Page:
Monday, June 11, 2012

Stealing Inspiration

By Samuel Lewis Published in The Business of Photography
Stealing Inspiration

Inspiration And Improper Influences

One of the problems that photographers face is that, like any other visual artist, we're all influenced by the works of others that we've seen. While some may view the distinction between being influenced by another's work and re-creating another person's work as being indistinct, for others, the distinction is far more black-and-white. Photo editor Stella Kramer, writing in her blog Stellazine (, suggested that "[t]here is a difference between [being] 'influenced by' and 'copying of' and we all know it. We are all a sum total of everything that we experience, see and consume. But the whole point of being a creative person is to digest it all and come up with your own individual expression." Or as she put it more succinctly, "Picasso was influenced by Matisse. But you would never confuse the two."

However, Kramer also acknowledged that photographers may be subject to less-than-benevolent influences. Writes Kramer, "I guess one of the dirty little secrets in the industry is that photographers are asked to copy other photographers, they agree to copy other photographers, and photo editors/art directors see nothing wrong with doing this."

In May 2011, Kramer addressed an instance of visual plagiarism. Fast Company magazine hired photographer Matthew Mahon to shoot an advertisement in the signature style of Jason Florio. After her first post described Mahon's images as a rip-off of Florio's style, she received some rather pointed feedback. At least one photographer who contacted Kramer on a condition of anonymity suggested that "it was irresponsible to point a finger at [Mahon] without getting feedback from Fast Company. As it is now, everywhere that that Mahon guy goes, there's now a black cloud over him. That's all that anyone remembers. No matter the truth, 'the Mahon guy ripped off someone else'; that's all that anyone remembers."

Kramer caught up with Fast Company Creative Director Florian Bachleda, who admitted the error. "We screwed up and got careless and sloppy, " said Bachleda. "There was no intent to harm Jason intentionally."

Florio's own comments regarding the situation are particularly insightful. "As photographers we want to be known for our voice, our vision...that is what makes us unique as artists and makes us not just mere widget makers.... Legally as photographers we don't have much to go on as far a[s] recompense. In this instance, although the damage is done, I was able to get some insight and closure by talking directly with the photo and art team at Fast Company. They admitted that they had seen my work in Resource magazine and directed the photographer to copy it."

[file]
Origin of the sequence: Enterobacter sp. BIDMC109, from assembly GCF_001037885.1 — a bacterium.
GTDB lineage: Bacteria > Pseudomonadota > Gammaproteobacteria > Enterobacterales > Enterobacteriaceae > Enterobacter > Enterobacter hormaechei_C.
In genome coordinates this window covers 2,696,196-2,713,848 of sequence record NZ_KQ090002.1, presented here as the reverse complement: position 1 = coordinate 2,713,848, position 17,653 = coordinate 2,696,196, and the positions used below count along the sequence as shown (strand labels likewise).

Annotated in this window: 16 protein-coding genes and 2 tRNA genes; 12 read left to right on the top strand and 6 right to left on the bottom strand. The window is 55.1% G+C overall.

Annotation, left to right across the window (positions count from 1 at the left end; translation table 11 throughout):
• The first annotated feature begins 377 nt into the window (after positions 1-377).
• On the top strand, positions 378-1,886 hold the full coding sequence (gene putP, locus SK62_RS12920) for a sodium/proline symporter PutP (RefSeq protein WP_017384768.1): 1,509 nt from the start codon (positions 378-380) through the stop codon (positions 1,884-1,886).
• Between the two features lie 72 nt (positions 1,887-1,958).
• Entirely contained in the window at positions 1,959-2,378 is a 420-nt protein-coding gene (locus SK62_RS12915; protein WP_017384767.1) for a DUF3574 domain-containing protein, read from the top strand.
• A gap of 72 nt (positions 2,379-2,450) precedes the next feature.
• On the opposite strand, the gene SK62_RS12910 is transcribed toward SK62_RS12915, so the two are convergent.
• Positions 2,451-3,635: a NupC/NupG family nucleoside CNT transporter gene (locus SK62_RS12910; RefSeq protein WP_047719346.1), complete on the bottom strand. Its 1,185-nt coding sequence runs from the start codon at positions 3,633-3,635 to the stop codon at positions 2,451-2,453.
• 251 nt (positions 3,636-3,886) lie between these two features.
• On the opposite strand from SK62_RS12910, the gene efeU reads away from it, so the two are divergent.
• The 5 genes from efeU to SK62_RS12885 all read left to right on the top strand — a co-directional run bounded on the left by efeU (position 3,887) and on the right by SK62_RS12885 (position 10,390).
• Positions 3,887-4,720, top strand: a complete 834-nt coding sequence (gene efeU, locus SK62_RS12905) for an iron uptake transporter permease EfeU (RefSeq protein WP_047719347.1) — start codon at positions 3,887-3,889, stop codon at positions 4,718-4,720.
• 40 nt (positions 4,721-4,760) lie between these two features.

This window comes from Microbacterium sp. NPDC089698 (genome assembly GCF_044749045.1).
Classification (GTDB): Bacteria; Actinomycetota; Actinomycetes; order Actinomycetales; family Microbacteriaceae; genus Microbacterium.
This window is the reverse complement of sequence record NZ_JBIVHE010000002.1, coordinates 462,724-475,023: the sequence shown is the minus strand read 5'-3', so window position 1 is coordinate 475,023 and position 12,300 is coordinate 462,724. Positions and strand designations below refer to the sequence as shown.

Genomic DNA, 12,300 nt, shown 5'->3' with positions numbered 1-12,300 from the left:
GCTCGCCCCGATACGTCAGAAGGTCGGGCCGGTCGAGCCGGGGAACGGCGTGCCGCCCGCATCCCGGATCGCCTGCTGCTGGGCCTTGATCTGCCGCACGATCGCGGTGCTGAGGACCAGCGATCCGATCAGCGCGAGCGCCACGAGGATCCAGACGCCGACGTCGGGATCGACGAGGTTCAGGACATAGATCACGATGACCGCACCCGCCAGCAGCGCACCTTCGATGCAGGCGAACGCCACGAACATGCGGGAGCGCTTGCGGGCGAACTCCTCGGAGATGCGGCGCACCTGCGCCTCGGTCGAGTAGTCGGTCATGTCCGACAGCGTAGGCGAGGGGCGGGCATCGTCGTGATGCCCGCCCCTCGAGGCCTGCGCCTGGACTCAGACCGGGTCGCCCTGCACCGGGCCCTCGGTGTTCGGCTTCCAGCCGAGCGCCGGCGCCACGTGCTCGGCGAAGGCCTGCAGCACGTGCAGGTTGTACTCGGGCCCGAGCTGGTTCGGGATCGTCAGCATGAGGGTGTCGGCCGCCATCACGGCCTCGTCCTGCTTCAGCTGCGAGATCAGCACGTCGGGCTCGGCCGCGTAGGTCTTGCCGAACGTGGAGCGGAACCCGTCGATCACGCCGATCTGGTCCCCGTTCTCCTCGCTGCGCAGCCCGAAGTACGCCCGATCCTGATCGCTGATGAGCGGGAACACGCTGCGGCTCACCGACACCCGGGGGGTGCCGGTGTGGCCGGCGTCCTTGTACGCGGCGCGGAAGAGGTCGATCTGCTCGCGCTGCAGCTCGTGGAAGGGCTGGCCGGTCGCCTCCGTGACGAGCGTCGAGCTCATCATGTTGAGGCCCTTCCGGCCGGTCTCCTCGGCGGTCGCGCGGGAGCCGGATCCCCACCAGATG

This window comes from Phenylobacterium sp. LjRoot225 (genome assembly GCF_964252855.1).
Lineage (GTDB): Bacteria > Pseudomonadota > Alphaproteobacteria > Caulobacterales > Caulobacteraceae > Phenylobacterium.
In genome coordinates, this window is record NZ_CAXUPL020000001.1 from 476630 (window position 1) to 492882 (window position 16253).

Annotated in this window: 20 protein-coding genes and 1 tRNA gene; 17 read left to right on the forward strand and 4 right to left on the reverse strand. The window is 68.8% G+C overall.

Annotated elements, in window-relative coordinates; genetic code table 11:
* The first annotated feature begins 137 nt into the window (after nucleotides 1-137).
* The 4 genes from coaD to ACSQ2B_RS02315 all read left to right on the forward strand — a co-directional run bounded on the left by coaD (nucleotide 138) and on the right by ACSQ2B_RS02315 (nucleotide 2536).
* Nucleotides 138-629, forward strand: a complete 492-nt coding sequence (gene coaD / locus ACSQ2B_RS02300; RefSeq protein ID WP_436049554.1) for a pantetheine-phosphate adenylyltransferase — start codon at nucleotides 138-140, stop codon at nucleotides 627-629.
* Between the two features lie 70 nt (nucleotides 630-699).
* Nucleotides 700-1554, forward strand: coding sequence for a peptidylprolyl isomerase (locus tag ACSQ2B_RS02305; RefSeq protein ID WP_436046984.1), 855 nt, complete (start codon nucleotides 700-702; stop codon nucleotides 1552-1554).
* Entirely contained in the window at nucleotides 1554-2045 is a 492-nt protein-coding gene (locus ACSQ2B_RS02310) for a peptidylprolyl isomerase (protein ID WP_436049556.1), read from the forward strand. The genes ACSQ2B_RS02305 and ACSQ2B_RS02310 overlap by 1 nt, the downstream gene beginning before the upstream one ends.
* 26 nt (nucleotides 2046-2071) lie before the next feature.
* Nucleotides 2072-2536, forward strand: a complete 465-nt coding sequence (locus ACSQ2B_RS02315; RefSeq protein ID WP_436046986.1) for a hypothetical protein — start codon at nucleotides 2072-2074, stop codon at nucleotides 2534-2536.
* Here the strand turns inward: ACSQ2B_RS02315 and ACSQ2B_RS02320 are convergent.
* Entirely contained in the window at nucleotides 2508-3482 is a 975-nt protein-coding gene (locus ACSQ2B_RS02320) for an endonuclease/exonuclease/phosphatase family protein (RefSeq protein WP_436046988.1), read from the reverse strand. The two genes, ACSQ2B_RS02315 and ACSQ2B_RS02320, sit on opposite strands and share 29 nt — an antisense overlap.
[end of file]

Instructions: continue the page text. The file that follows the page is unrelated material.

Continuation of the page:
Fast Company magazine's willingness to take responsibility for its actions may have spared Mahon more serious consequences.

Too Many Shades Of Gray

Where does one draw the line between inspiration and influence, or between plagiarism and outright copying? In a world where a variety of media constantly bombard us with images, and where genuine originality represents a constant challenge to anyone involved in the creative process, the distinction is often too subtle and nuanced to be susceptible to any sort of bright-line test. Like so many things in life, there are simply too many shades of gray to support a black-and-white judgment.

Samuel Lewis is a Board Certified Intellectual Property law specialist and partner at Feldman Gale, P.A., in Miami, Fla., and a professional photographer who has covered sporting events for more than 25 years. He can be reached at This email address is being protected from spambots. You need JavaScript enabled to view it. or This email address is being protected from spambots. You need JavaScript enabled to view it..

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